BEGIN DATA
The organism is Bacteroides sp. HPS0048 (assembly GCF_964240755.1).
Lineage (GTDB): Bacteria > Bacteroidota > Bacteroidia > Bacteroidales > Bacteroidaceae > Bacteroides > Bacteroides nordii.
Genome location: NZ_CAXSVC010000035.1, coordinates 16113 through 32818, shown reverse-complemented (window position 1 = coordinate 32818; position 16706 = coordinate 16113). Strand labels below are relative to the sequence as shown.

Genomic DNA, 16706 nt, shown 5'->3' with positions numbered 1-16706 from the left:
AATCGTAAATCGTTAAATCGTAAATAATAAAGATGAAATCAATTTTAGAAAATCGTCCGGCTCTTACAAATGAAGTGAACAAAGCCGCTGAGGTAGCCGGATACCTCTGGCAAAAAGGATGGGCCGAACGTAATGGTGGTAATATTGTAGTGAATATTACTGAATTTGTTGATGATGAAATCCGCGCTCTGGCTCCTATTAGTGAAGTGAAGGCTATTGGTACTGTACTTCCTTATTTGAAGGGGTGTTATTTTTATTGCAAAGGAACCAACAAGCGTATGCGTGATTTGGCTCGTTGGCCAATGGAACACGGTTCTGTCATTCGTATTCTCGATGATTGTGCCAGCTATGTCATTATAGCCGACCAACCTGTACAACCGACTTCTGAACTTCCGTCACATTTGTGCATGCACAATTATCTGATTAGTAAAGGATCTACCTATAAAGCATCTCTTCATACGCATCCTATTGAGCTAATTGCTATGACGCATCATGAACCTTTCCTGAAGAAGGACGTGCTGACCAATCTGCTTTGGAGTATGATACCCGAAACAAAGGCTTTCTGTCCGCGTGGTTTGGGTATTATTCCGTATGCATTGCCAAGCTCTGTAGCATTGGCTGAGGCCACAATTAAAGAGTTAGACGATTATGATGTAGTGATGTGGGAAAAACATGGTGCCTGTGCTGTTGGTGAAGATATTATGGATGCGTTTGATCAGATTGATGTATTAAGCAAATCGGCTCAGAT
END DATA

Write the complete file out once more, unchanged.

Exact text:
The organism is Bacteroides sp. HPS0048 (assembly GCF_964240755.1).
Lineage (GTDB): Bacteria > Bacteroidota > Bacteroidia > Bacteroidales > Bacteroidaceae > Bacteroides > Bacteroides nordii.
Genome location: NZ_CAXSVC010000035.1, coordinates 16113 through 32818, shown reverse-complemented (window position 1 = coordinate 32818; position 16706 = coordinate 16113). Strand labels below are relative to the sequence as shown.

Genomic DNA, 16706 nt, shown 5'->3' with positions numbered 1-16706 from the left:
AATCGTAAATCGTTAAATCGTAAATAATAAAGATGAAATCAATTTTAGAAAATCGTCCGGCTCTTACAAATGAAGTGAACAAAGCCGCTGAGGTAGCCGGATACCTCTGGCAAAAAGGATGGGCCGAACGTAATGGTGGTAATATTGTAGTGAATATTACTGAATTTGTTGATGATGAAATCCGCGCTCTGGCTCCTATTAGTGAAGTGAAGGCTATTGGTACTGTACTTCCTTATTTGAAGGGGTGTTATTTTTATTGCAAAGGAACCAACAAGCGTATGCGTGATTTGGCTCGTTGGCCAATGGAACACGGTTCTGTCATTCGTATTCTCGATGATTGTGCCAGCTATGTCATTATAGCCGACCAACCTGTACAACCGACTTCTGAACTTCCGTCACATTTGTGCATGCACAATTATCTGATTAGTAAAGGATCTACCTATAAAGCATCTCTTCATACGCATCCTATTGAGCTAATTGCTATGACGCATCATGAACCTTTCCTGAAGAAGGACGTGCTGACCAATCTGCTTTGGAGTATGATACCCGAAACAAAGGCTTTCTGTCCGCGTGGTTTGGGTATTATTCCGTATGCATTGCCAAGCTCTGTAGCATTGGCTGAGGCCACAATTAAAGAGTTAGACGATTATGATGTAGTGATGTGGGAAAAACATGGTGCCTGTGCTGTTGGTGAAGATATTATGGATGCGTTTGATCAGATTGATGTATTAAGCAAATCGGCTCAGAT